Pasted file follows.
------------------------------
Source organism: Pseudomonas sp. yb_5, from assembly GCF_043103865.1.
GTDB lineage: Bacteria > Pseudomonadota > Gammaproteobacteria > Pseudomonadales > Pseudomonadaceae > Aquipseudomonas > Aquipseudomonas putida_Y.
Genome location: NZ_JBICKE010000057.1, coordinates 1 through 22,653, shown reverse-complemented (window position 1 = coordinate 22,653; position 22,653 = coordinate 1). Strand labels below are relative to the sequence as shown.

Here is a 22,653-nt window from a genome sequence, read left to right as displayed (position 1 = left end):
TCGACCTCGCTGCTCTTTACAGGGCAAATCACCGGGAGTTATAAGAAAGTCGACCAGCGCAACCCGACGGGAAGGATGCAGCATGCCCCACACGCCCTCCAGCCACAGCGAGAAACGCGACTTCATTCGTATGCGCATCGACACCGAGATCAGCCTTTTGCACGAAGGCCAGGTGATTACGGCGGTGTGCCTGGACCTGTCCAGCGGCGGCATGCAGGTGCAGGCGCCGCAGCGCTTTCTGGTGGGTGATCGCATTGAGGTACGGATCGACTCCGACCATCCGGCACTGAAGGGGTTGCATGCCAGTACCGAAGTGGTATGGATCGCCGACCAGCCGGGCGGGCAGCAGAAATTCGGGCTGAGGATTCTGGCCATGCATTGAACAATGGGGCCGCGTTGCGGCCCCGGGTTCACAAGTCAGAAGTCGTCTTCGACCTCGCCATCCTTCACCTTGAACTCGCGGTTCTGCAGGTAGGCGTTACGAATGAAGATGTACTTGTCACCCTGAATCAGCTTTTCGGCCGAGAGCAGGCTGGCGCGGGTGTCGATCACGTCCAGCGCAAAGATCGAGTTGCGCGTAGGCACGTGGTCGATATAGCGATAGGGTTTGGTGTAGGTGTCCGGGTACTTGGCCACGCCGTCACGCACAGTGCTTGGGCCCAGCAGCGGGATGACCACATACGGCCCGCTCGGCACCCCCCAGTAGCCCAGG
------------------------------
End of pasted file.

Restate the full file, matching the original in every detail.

Source organism: Pseudomonas sp. yb_5, from assembly GCF_043103865.1.
GTDB lineage: Bacteria > Pseudomonadota > Gammaproteobacteria > Pseudomonadales > Pseudomonadaceae > Aquipseudomonas > Aquipseudomonas putida_Y.
Genome location: NZ_JBICKE010000057.1, coordinates 1 through 22,653, shown reverse-complemented (window position 1 = coordinate 22,653; position 22,653 = coordinate 1). Strand labels below are relative to the sequence as shown.

Here is a 22,653-nt window from a genome sequence, read left to right as displayed (position 1 = left end):
TCGACCTCGCTGCTCTTTACAGGGCAAATCACCGGGAGTTATAAGAAAGTCGACCAGCGCAACCCGACGGGAAGGATGCAGCATGCCCCACACGCCCTCCAGCCACAGCGAGAAACGCGACTTCATTCGTATGCGCATCGACACCGAGATCAGCCTTTTGCACGAAGGCCAGGTGATTACGGCGGTGTGCCTGGACCTGTCCAGCGGCGGCATGCAGGTGCAGGCGCCGCAGCGCTTTCTGGTGGGTGATCGCATTGAGGTACGGATCGACTCCGACCATCCGGCACTGAAGGGGTTGCATGCCAGTACCGAAGTGGTATGGATCGCCGACCAGCCGGGCGGGCAGCAGAAATTCGGGCTGAGGATTCTGGCCATGCATTGAACAATGGGGCCGCGTTGCGGCCCCGGGTTCACAAGTCAGAAGTCGTCTTCGACCTCGCCATCCTTCACCTTGAACTCGCGGTTCTGCAGGTAGGCGTTACGAATGAAGATGTACTTGTCACCCTGAATCAGCTTTTCGGCCGAGAGCAGGCTGGCGCGGGTGTCGATCACGTCCAGCGCAAAGATCGAGTTGCGCGTAGGCACGTGGTCGATATAGCGATAGGGTTTGGTGTAGGTGTCCGGGTACTTGGCCACGCCGTCACGCACAGTGCTTGGGCCCAGCAGCGGGATGACCACATACGGCCCGCTCGGCACCCCCCAGTAGCCCAGG